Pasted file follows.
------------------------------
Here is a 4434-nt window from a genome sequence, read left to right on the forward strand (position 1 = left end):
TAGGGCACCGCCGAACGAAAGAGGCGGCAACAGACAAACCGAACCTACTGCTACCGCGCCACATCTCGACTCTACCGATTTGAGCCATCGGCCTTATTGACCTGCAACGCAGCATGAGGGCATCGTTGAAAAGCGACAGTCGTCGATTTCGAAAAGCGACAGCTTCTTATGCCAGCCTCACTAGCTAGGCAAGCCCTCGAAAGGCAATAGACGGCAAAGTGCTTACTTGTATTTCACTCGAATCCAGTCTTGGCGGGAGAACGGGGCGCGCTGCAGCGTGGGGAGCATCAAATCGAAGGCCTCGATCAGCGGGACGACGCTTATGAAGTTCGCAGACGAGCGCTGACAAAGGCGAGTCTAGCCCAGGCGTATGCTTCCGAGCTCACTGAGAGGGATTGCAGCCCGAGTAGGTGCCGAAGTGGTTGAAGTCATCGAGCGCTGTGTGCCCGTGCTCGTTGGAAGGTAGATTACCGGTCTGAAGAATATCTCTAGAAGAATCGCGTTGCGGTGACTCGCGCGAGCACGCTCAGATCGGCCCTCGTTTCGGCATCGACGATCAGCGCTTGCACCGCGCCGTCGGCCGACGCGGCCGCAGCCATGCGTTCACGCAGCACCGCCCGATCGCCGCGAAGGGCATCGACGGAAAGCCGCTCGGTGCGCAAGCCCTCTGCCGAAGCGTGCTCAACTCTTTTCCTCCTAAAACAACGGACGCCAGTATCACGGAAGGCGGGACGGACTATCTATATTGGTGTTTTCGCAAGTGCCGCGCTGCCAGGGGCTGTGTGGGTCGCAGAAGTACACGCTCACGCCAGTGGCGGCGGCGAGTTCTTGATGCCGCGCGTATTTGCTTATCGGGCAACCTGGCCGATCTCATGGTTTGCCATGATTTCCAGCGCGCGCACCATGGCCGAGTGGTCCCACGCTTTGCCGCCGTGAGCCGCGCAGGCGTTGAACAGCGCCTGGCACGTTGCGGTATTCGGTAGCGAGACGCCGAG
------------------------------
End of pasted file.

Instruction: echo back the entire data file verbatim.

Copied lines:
Here is a 4434-nt window from a genome sequence, read left to right on the forward strand (position 1 = left end):
TAGGGCACCGCCGAACGAAAGAGGCGGCAACAGACAAACCGAACCTACTGCTACCGCGCCACATCTCGACTCTACCGATTTGAGCCATCGGCCTTATTGACCTGCAACGCAGCATGAGGGCATCGTTGAAAAGCGACAGTCGTCGATTTCGAAAAGCGACAGCTTCTTATGCCAGCCTCACTAGCTAGGCAAGCCCTCGAAAGGCAATAGACGGCAAAGTGCTTACTTGTATTTCACTCGAATCCAGTCTTGGCGGGAGAACGGGGCGCGCTGCAGCGTGGGGAGCATCAAATCGAAGGCCTCGATCAGCGGGACGACGCTTATGAAGTTCGCAGACGAGCGCTGACAAAGGCGAGTCTAGCCCAGGCGTATGCTTCCGAGCTCACTGAGAGGGATTGCAGCCCGAGTAGGTGCCGAAGTGGTTGAAGTCATCGAGCGCTGTGTGCCCGTGCTCGTTGGAAGGTAGATTACCGGTCTGAAGAATATCTCTAGAAGAATCGCGTTGCGGTGACTCGCGCGAGCACGCTCAGATCGGCCCTCGTTTCGGCATCGACGATCAGCGCTTGCACCGCGCCGTCGGCCGACGCGGCCGCAGCCATGCGTTCACGCAGCACCGCCCGATCGCCGCGAAGGGCATCGACGGAAAGCCGCTCGGTGCGCAAGCCCTCTGCCGAAGCGTGCTCAACTCTTTTCCTCCTAAAACAACGGACGCCAGTATCACGGAAGGCGGGACGGACTATCTATATTGGTGTTTTCGCAAGTGCCGCGCTGCCAGGGGCTGTGTGGGTCGCAGAAGTACACGCTCACGCCAGTGGCGGCGGCGAGTTCTTGATGCCGCGCGTATTTGCTTATCGGGCAACCTGGCCGATCTCATGGTTTGCCATGATTTCCAGCGCGCGCACCATGGCCGAGTGGTCCCACGCTTTGCCGCCGTGAGCCGCGCAGGCGTTGAACAGCGCCTGGCACGTTGCGGTATTCGGTAGCGAGACGCCGAG